The first departure from the new station was a Belfast Central train which left at 17.40 (the last departure from the old station, also for Belfast Central, left at 11.30). From November 1860 until 22 January 1978 Belfast York Road had been the terminus that Londonderry trains had used in that city. The route they had taken south of Antrim was via Templepatrick and Bleach Green Junction. On 12 April 1976 Belfast Central station had opened and it was decided that Londonderry trains would use that station. To do so they had to use a different route south of Antrim. A route that had once been part of the Great Northern Railway Ireland between Antrim and Knockmore Junction (west of Lisburn) had to be followed and from 23 January 1978 that was the route that Londonderry – Belfast services took.

On 9 August 1980 special trains were operated for the annual Apprentice Boys March which takes place in Derry/Londonderry. As there were only two platforms at Londonderry station the eastern platform at the closed Londonderry Waterside was also used. This practice continued on the closest Saturday to 12 August each year, until 10 August 1985.

The NIR timetable published 16 June 1980 showed that from 1 September that year Monday-to-Friday there were six departures all of which went to Belfast Central. On Saturdays there were also six trains to Belfast Central but there was also an evening service (departed 20.25) for Coleraine which offered a connection to Portrush. On Sundays there were just two trains to Belfast Central.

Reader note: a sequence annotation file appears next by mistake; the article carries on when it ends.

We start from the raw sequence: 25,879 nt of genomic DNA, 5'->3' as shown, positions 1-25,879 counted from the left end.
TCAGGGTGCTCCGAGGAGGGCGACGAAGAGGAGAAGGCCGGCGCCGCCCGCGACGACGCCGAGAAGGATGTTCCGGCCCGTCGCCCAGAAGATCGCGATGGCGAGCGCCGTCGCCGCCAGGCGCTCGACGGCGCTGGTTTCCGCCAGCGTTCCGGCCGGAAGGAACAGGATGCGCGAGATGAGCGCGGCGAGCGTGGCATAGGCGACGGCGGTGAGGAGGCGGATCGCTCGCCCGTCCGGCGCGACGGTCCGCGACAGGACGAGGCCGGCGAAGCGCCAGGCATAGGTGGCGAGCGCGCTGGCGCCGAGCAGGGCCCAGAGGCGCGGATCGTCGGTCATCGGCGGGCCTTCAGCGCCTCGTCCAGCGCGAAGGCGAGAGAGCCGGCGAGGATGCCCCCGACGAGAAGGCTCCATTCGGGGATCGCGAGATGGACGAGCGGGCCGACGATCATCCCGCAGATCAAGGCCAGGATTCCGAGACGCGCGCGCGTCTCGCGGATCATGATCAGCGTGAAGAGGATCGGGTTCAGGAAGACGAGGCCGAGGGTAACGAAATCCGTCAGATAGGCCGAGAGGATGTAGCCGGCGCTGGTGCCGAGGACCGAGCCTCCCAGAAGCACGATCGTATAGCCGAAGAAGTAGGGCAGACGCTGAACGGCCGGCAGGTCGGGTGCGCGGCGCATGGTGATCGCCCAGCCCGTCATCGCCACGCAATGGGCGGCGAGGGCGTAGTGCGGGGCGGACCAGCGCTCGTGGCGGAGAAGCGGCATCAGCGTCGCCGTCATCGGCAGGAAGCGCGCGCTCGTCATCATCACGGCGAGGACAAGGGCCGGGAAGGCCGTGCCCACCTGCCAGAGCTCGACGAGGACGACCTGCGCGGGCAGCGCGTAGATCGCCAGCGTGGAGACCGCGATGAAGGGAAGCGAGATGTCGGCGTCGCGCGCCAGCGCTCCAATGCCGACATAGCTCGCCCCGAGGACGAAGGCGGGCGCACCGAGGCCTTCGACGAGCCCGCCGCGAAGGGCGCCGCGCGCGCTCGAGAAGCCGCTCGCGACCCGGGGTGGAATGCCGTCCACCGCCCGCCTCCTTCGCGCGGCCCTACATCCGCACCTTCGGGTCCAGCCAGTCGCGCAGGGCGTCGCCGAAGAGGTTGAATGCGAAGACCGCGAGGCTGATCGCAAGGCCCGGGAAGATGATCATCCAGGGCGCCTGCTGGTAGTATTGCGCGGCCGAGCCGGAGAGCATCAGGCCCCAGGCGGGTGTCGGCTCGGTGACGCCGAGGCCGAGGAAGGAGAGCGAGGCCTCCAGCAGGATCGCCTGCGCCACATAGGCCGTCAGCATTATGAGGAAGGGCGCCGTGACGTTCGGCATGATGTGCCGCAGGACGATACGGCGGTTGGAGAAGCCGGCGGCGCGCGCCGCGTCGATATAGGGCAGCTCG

The regular freight services that ran to the Republic of Ireland had ceased by June 1983 but some sidings were retained for use by the engineering department and for stabling passenger stock. Sporadic freight flows, consignments of fertiliser, continued to be handled at Londonderry.

By the end of 1985 the sidings that ran into the old Waterside station had been cut back to a point outside the trainshed.

On 26 May 1990 the Branch Line Society ‘Ulster Enterprise I’ rail tour visited Londonderry. It went into what was at that time the only surviving platform of the old Waterside station before shunting into the 1980 station.

The fertiliser freight traffic had ceased by the end of 1996.